Was OceanGate Responsible for Catastrophic Implosion of Submersible?

The Titanic-bound submersible “Titan” will not be going on in any further voyages. The Titan lost communication with its surface vessel on June 18, 2023. Following multiple days of a massive search for the submersible, US authorities announced that they had located debris and concluded that the vessel had suffered an implosion that left all five people aboard dead. Among the deceased was Stockton Rush, the co-founder and CEO of OceanGate.

The Titan had previously made voyages to the Titanic in 2021 and 2022. Due to the weather conditions, the Titan was only scheduled for one trip down to the Titanic in 2023. The Titan had briefly gone lost on one occasion in 2022 before reestablishing contact and experienced a malfunction issue in 2021. OceanGate offered to take passengers down to the Titanic for $250,000 per passenger. Passengers purportedly had to sign a waiver confirming their knowledge that it is an “experimental” vessel “that has not been approved or certified by any regulatory body, and could result in physical injury, disability, emotional trauma or death.”

In 2018, OceanGate employees documented safety concerns about Titan. OceanGate had not performed nondestructive testing on the vessel’s hull before any dives. Rush, OceanGate’s late CEO, had criticized safety laws and supposedly said “at some point, safety is just pure waste.”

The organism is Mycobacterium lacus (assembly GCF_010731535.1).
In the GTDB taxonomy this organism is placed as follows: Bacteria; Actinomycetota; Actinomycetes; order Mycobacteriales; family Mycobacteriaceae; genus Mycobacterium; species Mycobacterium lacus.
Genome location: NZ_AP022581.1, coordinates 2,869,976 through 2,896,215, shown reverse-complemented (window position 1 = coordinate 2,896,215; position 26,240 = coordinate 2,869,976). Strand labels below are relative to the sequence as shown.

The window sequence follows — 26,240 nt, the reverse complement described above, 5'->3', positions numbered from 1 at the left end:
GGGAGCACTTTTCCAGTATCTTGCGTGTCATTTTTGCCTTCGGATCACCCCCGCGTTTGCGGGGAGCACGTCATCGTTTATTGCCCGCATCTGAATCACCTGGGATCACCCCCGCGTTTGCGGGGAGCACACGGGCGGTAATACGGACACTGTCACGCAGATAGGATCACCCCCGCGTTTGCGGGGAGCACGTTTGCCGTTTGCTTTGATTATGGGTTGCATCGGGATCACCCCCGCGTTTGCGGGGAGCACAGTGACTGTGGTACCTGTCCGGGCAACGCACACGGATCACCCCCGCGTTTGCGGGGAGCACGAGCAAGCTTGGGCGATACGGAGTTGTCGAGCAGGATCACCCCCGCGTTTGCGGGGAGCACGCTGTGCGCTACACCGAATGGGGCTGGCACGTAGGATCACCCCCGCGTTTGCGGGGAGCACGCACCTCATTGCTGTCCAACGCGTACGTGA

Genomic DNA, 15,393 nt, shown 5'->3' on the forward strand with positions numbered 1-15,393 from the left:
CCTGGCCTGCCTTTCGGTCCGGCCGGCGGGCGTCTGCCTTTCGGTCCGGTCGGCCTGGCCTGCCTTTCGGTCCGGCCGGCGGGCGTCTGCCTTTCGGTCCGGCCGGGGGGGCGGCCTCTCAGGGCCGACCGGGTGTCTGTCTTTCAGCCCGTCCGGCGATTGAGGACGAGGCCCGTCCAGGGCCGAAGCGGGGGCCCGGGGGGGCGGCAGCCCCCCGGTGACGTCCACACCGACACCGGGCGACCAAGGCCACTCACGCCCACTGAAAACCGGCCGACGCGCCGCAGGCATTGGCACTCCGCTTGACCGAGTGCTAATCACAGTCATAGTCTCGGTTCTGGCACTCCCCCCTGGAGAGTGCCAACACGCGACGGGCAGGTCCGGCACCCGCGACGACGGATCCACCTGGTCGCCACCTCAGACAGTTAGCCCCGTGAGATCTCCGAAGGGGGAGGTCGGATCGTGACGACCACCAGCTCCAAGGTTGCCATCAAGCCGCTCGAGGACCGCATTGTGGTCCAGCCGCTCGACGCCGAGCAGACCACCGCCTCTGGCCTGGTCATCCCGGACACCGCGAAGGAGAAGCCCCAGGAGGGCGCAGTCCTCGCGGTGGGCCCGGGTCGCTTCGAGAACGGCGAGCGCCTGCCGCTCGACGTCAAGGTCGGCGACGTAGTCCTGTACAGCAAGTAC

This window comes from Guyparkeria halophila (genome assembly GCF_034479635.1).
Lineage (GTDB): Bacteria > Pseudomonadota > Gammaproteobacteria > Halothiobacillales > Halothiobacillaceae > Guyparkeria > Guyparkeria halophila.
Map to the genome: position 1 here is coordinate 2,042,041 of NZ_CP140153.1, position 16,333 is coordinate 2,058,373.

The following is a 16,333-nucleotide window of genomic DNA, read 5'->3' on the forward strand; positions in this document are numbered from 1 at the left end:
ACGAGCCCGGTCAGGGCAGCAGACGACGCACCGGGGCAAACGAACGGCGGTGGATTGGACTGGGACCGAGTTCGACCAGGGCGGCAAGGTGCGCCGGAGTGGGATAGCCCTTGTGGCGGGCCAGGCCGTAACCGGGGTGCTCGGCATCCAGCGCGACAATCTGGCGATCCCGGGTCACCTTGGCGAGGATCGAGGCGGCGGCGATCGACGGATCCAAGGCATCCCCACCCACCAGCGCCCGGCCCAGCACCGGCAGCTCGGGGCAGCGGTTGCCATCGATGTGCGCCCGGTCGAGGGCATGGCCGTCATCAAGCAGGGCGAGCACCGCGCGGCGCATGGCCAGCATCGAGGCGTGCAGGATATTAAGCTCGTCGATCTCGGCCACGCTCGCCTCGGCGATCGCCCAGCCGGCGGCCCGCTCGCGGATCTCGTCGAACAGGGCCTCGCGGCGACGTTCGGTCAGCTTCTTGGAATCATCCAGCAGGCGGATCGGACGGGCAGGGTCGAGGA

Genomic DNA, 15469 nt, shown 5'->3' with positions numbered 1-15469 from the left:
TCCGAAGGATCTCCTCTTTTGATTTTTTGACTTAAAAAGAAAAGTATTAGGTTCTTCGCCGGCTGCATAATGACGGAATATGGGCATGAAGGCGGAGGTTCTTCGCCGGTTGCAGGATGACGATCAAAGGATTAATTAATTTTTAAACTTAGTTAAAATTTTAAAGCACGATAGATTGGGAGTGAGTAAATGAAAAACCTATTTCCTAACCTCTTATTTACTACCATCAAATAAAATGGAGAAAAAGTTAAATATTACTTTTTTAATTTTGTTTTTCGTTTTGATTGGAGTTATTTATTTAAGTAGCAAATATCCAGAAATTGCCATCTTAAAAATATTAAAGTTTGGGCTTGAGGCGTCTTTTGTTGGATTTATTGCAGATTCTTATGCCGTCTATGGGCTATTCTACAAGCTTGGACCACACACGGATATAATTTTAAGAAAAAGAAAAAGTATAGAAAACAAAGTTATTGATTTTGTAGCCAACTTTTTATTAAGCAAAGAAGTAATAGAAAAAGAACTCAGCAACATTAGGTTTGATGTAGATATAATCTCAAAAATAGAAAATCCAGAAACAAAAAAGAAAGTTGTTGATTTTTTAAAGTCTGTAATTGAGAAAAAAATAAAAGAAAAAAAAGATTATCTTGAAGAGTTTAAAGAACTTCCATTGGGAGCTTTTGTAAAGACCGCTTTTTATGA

Can Passengers Waive Their Right to File a Lawsuit If They Die?

OceanGate may rely on the waivers that passengers had to sign before they were permitted to board the Titan to avoid the potential wrongful death suits that may follow. However, such waivers face a number of potential issues for OceanGate to be effective. First, this incident occurred in international waters. There are a variety of jurisdictions in different countries or even different American states that may not recognize these waivers or that may be more favorable for the deceased than for paper waivers. Second, in many jurisdictions, written waivers cannot remove liability for gross negligence. Negligence is a person’s failure to use reasonable care that results in damage or injury to another. Gross negligence is willful, wanton, and reckless conduct that is over and above ordinary negligence. A written waiver can exclude liability for a gym when a user falls off a treadmill. However, a gym places the treadmill next to other equipment and causes the user to strike her head on other equipment after falling off the treadmill might be liable for gross negligence.

OceanGate’s failure to conduct certain testing on its submersible casts doubt on whether the company had willfully placed passengers in danger. Indeed, Rush’s own comments suggests that the company was not concerned with safety and knowingly ignored potential problems. If a court determines that these issues rise to the level of gross negligence rather than ordinary negligence, the waivers may not save OceanGate from potential lawsuits for this disaster.

Do I Need the Help of a Personal Injury Attorney?

If you have sustained a personal injury through the unlawful act of another, then you should contact a personal injury attorney. A skilled personal injury lawyer in your state can review the facts of your case, go over your rights and options, and represent you in court.

The post Was OceanGate Responsible for Catastrophic Implosion of Submersible? appeared first on Law Blog.